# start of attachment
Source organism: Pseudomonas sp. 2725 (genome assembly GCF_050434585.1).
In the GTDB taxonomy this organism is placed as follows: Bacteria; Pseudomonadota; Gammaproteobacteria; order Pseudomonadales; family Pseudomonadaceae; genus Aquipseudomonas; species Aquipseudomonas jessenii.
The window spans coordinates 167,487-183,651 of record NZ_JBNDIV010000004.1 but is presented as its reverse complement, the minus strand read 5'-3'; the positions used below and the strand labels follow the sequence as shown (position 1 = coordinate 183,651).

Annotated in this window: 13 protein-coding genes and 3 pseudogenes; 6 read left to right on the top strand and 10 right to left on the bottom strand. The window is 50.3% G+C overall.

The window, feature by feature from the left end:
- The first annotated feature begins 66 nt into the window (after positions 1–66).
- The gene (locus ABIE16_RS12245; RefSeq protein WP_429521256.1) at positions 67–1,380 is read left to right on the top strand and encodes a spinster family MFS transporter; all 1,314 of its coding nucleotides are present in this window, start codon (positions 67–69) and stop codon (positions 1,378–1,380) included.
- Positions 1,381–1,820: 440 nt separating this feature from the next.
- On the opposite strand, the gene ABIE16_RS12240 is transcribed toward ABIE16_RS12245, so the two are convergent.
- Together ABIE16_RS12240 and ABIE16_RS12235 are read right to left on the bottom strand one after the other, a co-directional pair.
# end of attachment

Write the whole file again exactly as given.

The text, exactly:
Source organism: Pseudomonas sp. 2725 (genome assembly GCF_050434585.1).
In the GTDB taxonomy this organism is placed as follows: Bacteria; Pseudomonadota; Gammaproteobacteria; order Pseudomonadales; family Pseudomonadaceae; genus Aquipseudomonas; species Aquipseudomonas jessenii.
The window spans coordinates 167,487-183,651 of record NZ_JBNDIV010000004.1 but is presented as its reverse complement, the minus strand read 5'-3'; the positions used below and the strand labels follow the sequence as shown (position 1 = coordinate 183,651).

Annotated in this window: 13 protein-coding genes and 3 pseudogenes; 6 read left to right on the top strand and 10 right to left on the bottom strand. The window is 50.3% G+C overall.

The window, feature by feature from the left end:
- The first annotated feature begins 66 nt into the window (after positions 1–66).
- The gene (locus ABIE16_RS12245; RefSeq protein WP_429521256.1) at positions 67–1,380 is read left to right on the top strand and encodes a spinster family MFS transporter; all 1,314 of its coding nucleotides are present in this window, start codon (positions 67–69) and stop codon (positions 1,378–1,380) included.
- Positions 1,381–1,820: 440 nt separating this feature from the next.
- On the opposite strand, the gene ABIE16_RS12240 is transcribed toward ABIE16_RS12245, so the two are convergent.
- Together ABIE16_RS12240 and ABIE16_RS12235 are read right to left on the bottom strand one after the other, a co-directional pair.